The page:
California is evolving to a new system of testing and accountability that will weigh eight priorities, including school climate and parent engagement, to judge school progress. An education law, passed in 2013, orders a new generation of computer-based standardized tests, starting with Common Core assessments of English language arts and math in 2015.
Federal education officials said they will not waive testing requirements for the 2020-21 school year.
Dashboard calculations of school performance can obscure the success of schools helping students who are several grade levels behind.
The State Board of Education will vote this week on whether to shorten the state’s annual standardized tests in math and English language arts.
To assess students during distance learning, teachers are relying on informal check-ins, open notes and webcams to monitor a student’s behavior.
California has put on hold most aspects of its school accountability system. Learn more about how the state is handling accountability during the coronavirus pandemic.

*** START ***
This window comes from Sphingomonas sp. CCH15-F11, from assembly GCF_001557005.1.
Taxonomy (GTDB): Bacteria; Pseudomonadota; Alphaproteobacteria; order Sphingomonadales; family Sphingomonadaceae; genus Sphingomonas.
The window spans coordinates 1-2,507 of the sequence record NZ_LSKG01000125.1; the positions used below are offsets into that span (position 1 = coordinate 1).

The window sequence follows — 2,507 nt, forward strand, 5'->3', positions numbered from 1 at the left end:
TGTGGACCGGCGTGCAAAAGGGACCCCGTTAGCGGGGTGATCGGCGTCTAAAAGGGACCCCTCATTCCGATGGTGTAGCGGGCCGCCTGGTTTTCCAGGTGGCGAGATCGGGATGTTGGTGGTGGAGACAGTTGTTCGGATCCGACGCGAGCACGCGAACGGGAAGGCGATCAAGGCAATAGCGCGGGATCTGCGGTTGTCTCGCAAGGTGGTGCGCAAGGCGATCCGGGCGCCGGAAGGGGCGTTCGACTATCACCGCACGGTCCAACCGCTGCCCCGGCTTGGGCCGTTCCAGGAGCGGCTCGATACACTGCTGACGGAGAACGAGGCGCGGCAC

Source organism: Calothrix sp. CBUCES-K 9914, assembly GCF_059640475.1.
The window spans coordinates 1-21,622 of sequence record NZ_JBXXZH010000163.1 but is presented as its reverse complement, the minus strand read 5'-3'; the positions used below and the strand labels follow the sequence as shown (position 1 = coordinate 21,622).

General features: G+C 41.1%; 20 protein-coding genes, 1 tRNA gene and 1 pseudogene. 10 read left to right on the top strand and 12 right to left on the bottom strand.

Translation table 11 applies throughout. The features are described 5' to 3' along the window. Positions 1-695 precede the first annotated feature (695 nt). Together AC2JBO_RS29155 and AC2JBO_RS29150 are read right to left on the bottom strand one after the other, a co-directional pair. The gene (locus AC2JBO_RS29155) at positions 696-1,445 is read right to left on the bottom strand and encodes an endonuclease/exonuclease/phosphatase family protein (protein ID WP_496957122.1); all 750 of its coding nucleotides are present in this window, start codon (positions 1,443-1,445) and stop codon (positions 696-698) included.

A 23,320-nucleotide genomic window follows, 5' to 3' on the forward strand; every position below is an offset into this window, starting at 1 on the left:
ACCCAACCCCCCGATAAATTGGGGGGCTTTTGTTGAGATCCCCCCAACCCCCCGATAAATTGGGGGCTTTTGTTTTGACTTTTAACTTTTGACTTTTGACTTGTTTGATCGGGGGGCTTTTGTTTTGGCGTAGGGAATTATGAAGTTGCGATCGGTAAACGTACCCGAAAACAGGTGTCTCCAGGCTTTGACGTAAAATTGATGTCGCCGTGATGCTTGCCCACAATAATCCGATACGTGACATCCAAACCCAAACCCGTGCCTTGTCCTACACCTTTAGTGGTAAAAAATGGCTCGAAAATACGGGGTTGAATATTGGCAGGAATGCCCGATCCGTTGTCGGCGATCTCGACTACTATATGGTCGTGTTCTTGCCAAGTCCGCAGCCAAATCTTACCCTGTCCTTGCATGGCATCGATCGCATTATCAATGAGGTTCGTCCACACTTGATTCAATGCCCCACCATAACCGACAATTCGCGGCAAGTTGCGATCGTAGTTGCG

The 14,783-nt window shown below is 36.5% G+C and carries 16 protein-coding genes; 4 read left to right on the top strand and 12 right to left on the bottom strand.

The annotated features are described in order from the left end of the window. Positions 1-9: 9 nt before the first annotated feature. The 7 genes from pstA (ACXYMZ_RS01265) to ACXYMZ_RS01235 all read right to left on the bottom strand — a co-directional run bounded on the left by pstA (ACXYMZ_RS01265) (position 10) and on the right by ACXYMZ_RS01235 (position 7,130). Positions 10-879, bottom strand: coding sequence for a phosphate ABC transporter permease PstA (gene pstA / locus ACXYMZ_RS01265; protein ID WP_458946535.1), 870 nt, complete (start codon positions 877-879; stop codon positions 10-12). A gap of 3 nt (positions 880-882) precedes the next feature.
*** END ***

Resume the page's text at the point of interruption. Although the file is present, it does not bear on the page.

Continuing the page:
Colleges and testing companies should put student needs at center of decisions on how to handle assessments and admissions in a time of social distancing.
Parents are juggling the responsibility of being their children's teacher with their jobs and other obligations during the coronavirus pandemic.
During a webinar viewed by 7,000 people, state officials encourage innovation to provide service and promise cooperation in weeks ahead.
UC admissions requirements should align closely with California's K-12 curriculum standards.
Los Angeles Unified is encouraging STEM schools to get a certificate indicating that the school meets high standards set by the district.
Fitness testing too often causes anxiety and shame among students, officials say.
Search for your school or district's 2018-19 scores on the new California Science Test.
Parents want the district to allocate $7.2 million to improve services for the district’s 5,000 African-American students.
Colleges would miss out on valuable information about student readiness if they eliminate test scores from the admissions process.
Fewer districts will require help from county offices, but colors tell a bigger story; disparities among student groups persist.